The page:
In table tennis, Chinese faces are everywhere

As top seeds at the 2012 Olympic Games, Chinese national table tennis team players just kicked off  their first battles in London. But China’s influence has been everywhere.

Chinese faces were seen every day at the table tennis arena at the ExCeL Center since the tournament opened on Saturday, representing a number of countries, except China.

Some players were born in China and left the country to play elsewhere – from Australia to Turkey, from Spain to Croatia. Others, like the US star player Ariel Hsing, were born in their native countries to parents from China.

Among the 70 women’s players competing in the singles events, almost one third were born and trained in China. A dozen players in men’s singles events are also formerly played for China. In some matches, players at both ends of the table were Chinese-born or of Chinese origin.

China is never short of table tennis talents as the country has invested heavily in the sport since Rong Guotuan claimed the 1959 world singles championship, the first world title of any sports for China.

The vast number of talents and intense competition has forced many Chinese players to look for a way to succeed. Some are eyeing opportunities to compete at international events, chances they may never have in China. Others, already well established, are hoping to make the most out of their talents.

Current world No. 8, Singapore’s Feng Tianwei might be a good example of the former player.

Feng dropped out of China’s national youth team in 2005. She began training in Singapore in March 2007 and commenced her international career in competitive table tennis the following month. She became a Singaporean citizen in January 2008.

Feng, together with two other ex-Chinese players, toppled China in World Team Championships in Moscow in 2010. Feng is one of the strong contenders for the gold medal in London.

Ni Xialian, 49, the most senior female Olympian in table tennis in London representing Luxembourg, said she believes Chinese players who switched allegiance have helped promote the sport.

“There are so many table tennis talents in China and they trained so hard. But only a few can actually compete at the international level. It would be a pity if all of them just stay in China,” she said.

Ni began playing at age 6 and was a member of China’s national table tennis team for six years in the 1980s. She won two gold medals in doubles and team events in the 1983 World Championships. She moved to Germany in 1989 and stayed there for two years before settling down in Luxembourg. She represented Luxembourg in Athens, Beijing and London Olympic Games.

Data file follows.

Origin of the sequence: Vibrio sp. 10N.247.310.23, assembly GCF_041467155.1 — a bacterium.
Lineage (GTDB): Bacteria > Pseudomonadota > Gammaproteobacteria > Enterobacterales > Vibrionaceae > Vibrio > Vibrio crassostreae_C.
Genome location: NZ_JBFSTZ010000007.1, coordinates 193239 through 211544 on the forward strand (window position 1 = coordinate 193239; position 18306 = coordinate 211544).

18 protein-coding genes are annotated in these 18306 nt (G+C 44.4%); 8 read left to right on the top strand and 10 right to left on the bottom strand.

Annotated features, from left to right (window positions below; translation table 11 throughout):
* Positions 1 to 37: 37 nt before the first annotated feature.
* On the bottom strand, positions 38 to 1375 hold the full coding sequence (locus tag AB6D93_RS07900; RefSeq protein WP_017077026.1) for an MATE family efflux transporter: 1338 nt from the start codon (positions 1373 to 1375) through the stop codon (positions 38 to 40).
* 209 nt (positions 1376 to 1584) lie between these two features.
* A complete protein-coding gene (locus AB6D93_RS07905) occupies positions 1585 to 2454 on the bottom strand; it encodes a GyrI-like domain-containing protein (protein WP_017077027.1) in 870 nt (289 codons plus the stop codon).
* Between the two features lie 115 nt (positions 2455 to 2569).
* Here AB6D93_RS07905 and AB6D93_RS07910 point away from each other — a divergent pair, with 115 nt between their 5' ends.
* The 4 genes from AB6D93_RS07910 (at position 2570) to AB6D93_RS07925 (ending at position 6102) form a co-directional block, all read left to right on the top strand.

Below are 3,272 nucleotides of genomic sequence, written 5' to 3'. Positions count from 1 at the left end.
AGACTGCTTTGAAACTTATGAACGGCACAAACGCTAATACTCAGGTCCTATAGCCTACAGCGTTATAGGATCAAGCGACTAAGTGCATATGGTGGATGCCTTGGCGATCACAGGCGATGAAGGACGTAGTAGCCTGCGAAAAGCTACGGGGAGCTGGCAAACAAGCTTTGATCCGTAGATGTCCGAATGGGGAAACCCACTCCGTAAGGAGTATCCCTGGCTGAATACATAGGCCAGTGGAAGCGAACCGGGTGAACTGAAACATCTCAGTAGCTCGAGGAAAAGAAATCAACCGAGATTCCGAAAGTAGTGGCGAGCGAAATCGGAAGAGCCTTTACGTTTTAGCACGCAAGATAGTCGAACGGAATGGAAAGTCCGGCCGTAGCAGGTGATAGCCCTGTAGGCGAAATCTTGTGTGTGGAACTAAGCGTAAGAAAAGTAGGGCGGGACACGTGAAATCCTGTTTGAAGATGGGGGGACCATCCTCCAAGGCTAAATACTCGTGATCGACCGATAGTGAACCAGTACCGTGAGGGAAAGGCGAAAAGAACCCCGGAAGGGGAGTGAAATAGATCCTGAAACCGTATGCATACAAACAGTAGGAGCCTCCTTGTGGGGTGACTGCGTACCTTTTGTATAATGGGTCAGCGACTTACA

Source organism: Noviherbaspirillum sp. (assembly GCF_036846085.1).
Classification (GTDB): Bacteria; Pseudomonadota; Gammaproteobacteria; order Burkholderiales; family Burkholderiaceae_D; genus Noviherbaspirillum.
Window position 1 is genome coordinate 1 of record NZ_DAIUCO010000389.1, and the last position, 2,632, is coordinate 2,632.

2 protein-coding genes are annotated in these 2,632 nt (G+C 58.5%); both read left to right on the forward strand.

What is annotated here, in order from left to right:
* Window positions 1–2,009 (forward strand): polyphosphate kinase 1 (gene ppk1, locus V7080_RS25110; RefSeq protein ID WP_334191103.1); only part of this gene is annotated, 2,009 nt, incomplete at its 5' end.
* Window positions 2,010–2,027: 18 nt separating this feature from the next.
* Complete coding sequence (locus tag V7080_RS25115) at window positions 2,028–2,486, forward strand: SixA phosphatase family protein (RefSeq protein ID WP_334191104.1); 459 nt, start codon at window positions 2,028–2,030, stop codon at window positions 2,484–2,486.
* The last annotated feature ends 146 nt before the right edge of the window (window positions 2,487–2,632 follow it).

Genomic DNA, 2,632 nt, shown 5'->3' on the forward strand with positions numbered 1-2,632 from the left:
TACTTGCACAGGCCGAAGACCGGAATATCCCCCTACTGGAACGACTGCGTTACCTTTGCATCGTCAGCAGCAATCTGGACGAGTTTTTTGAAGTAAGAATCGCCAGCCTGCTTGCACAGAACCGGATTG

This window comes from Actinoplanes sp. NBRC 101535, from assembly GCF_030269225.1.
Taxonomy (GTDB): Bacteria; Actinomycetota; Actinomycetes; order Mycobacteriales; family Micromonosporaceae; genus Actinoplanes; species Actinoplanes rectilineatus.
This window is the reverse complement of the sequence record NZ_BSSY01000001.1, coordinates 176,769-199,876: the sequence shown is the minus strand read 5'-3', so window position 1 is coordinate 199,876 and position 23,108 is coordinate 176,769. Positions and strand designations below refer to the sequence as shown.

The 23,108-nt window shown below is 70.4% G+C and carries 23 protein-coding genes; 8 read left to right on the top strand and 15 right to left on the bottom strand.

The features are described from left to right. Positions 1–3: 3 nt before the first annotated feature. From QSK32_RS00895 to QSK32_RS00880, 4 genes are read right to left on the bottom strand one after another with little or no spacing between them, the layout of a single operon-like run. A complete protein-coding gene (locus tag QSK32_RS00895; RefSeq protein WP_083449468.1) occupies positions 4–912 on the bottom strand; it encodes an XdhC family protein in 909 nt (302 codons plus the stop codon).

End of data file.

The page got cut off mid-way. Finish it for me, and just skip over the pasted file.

While many believe that former Chinese players had helped their adopted countries or regions develop table tennis, some also worried that some countries just used Chinese to achieve good results and no longer bothered to groom local talents.

To address the concern, the International Table Tennis Federation (ITTF) decided in 2008 to ban players from switching national allegiance after the age of 21.

The rule demands a qualification period of seven years for 18-21-year olds, five years for 15-18-year olds and three years for those under 15.

The rule, which applies to the World Cup and World Championships, was widely perceived as an attempt to stop the flow of Chinese players moving to represent other nations.

Commenting on the league of overseas Chinese players, Liu Guoliang, head coach of Chinese men’s table tennis team, said he does not believe the players would pose threats to China as long as China keeps improving.

“For the development of the sport, countries should groom their own athletes instead of relying on former Chinese players. Those players may be able to help the countries achieve good results within a short time. But in the long run, it’s not enough to compete with China,” he said.

China has won 20 of 24 gold medals available since table tennis was introduced into the Olympic Games in 1988. Four years ago in Beijing, it took away all six gold medals in the men’s and women’s singles, plus gold in both team events.

On Monday, No. 1 seeded Zhang Jike of China, the defending world champion, won easily 4-0 against Turkey’s Bora Vang in men’s third round of table tennis match.

Vang was born and trained in China. He moved to Turkey five years ago. Zhang said Vang’s speed was fast and had already played a round.

In another development, China’s players Ding Ning and Li Xiaoxia on Sunday defeated their opponents in the third round of women’s table tennis events in London, a step closer to their goal of meeting in the women’s singles finals.

Xinhua, 2012-7-30
Source : Global Times – In table tennis, Chinese faces are everywhere


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